When Jesus came to earth, He did not come as a political or military leader, but as the Author of life, the King of creation.  He did not come to unite nations, or to bring families together (if anything, as He said, He came to bring division- see Luke 12:51-53.) He comes to judge the living and the dead- those who belong to Him and those who do not.

There is unity among those who have their life in Christ, regardless of biological family connections, regardless of culture, color, language or citizenship in a worldly nation. The appearance of the Holy Spirit at Pentecost illustrates that Jesus came to earth for all of humanity regardless of the earthly boundaries that separate us.

When the day of Pentecost arrived, they were all together in one place. And suddenly there came from heaven a sound like a mighty rushing wind, and it filled the entire house where they were sitting. And divided tongues as of fire appeared to them and rested on each one of them. And they were all filled with the Holy Spirit and began to speak in other tongues as the Spirit gave them utterance.

Now there were dwelling in Jerusalem Jews, devout men from every nation under heaven. And at this sound the multitude came together, and they were bewildered, because each one was hearing them speak in his own language. And they were amazed and astonished, saying, “Are not all these who are speaking Galileans? And how is it that we hear, each of us in his own native language? Parthians and Medes and Elamites and residents of Mesopotamia, Judea and Cappadocia, Pontus and Asia, Phrygia and Pamphylia, Egypt and the parts of Libya belonging to Cyrene, and visitors from Rome, both Jews and proselytes, Cretans and Arabians—we hear them telling in our own tongues the mighty works of God.” And all were amazed and perplexed, saying to one another, “What does this mean?” But others mocking said, “They are filled with new wine.”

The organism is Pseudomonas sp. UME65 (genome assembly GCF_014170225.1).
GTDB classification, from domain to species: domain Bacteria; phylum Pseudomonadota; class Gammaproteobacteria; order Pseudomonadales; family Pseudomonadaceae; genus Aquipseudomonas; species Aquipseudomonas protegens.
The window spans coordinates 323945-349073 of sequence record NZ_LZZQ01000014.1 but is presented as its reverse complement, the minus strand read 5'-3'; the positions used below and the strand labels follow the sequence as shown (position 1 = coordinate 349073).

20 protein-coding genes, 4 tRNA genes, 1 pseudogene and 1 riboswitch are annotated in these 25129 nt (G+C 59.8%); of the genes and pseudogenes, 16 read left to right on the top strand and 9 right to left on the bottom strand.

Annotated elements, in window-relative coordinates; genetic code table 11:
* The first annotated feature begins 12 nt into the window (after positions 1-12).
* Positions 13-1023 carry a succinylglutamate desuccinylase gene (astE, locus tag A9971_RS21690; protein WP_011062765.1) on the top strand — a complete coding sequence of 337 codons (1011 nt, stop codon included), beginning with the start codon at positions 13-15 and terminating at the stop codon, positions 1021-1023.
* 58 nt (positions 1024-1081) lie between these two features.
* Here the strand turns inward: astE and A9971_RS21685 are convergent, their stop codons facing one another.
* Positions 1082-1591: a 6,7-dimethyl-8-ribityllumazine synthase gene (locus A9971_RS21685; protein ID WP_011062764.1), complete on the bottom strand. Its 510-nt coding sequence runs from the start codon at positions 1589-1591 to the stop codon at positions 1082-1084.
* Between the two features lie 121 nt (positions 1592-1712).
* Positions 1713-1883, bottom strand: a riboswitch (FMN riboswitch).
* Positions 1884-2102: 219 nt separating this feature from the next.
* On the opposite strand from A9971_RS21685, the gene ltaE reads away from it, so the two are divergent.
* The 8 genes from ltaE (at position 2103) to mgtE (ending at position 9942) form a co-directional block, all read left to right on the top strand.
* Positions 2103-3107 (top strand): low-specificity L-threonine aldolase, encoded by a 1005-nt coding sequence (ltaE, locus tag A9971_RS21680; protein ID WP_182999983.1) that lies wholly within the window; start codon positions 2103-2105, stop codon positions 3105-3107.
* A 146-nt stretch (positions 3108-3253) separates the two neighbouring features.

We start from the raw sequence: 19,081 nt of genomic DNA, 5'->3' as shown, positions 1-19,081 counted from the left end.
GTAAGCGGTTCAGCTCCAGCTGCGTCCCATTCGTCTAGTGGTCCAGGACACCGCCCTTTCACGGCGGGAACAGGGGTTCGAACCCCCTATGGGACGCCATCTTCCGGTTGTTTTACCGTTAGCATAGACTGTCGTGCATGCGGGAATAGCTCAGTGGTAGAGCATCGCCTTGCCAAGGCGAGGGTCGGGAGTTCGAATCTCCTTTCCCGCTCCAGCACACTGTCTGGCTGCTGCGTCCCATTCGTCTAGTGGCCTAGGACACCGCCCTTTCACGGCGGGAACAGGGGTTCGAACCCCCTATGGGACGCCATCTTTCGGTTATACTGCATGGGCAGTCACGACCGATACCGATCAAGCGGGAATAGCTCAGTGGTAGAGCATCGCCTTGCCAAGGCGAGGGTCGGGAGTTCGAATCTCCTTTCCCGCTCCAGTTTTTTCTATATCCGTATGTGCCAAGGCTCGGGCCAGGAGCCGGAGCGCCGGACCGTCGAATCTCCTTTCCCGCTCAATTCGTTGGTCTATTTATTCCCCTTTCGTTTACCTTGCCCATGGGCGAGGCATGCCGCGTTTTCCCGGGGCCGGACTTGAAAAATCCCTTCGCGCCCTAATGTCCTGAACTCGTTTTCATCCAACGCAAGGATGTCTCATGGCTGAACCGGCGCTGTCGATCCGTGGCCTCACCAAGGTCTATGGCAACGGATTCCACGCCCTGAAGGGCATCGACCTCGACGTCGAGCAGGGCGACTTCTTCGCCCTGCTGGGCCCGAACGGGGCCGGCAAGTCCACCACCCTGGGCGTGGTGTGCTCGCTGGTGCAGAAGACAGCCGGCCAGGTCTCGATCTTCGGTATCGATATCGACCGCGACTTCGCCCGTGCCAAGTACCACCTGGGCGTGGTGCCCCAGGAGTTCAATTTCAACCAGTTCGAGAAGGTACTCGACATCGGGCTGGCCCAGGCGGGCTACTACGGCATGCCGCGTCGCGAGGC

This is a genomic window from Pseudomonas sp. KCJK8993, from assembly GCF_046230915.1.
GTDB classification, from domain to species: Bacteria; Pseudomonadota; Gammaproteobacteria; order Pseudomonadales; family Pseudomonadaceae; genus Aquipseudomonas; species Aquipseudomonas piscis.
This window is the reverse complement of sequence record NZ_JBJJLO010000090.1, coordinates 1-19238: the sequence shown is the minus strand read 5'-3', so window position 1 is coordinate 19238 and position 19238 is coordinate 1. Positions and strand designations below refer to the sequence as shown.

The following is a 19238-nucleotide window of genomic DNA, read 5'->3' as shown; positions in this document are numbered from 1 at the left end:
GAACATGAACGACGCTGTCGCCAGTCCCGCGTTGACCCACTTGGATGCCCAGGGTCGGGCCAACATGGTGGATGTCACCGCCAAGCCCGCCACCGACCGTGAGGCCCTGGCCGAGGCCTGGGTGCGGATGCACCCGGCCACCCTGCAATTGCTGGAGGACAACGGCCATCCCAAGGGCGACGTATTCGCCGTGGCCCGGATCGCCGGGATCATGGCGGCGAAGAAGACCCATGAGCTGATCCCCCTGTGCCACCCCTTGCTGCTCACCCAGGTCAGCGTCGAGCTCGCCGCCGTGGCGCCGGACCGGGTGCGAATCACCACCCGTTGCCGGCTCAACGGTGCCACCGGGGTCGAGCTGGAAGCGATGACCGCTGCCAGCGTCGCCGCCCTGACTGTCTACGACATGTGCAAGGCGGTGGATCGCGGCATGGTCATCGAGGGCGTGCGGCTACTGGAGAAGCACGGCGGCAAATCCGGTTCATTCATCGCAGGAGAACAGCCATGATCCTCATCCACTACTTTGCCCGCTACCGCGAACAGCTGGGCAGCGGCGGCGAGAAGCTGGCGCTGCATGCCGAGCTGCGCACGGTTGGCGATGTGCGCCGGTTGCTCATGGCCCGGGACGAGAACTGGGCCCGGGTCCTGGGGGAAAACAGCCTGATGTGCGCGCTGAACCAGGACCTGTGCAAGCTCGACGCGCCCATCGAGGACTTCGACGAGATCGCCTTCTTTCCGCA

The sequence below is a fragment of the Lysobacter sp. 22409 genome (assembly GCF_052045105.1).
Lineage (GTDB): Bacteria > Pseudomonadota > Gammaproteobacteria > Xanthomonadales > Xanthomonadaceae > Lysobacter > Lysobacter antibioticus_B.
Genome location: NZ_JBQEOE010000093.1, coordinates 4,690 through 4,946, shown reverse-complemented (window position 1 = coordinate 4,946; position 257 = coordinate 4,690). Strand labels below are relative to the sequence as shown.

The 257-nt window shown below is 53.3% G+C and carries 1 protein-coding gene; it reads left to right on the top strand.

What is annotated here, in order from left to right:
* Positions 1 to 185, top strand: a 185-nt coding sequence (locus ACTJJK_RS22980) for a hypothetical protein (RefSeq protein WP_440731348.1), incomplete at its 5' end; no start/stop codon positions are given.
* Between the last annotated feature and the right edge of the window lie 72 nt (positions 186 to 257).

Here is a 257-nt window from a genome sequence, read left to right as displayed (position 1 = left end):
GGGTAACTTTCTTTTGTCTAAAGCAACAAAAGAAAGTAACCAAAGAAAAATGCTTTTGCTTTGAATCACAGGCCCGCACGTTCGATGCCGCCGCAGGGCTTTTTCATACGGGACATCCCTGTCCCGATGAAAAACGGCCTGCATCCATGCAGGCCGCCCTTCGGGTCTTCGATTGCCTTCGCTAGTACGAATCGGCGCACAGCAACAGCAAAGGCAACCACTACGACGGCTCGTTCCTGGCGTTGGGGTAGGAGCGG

But Peter, standing with the eleven, lifted up his voice and addressed them: “Men of Judea and all who dwell in Jerusalem, let this be known to you, and give ear to my words. For these people are not drunk, as you suppose, since it is only the third hour of the day.

But this is what was uttered through the prophet Joel: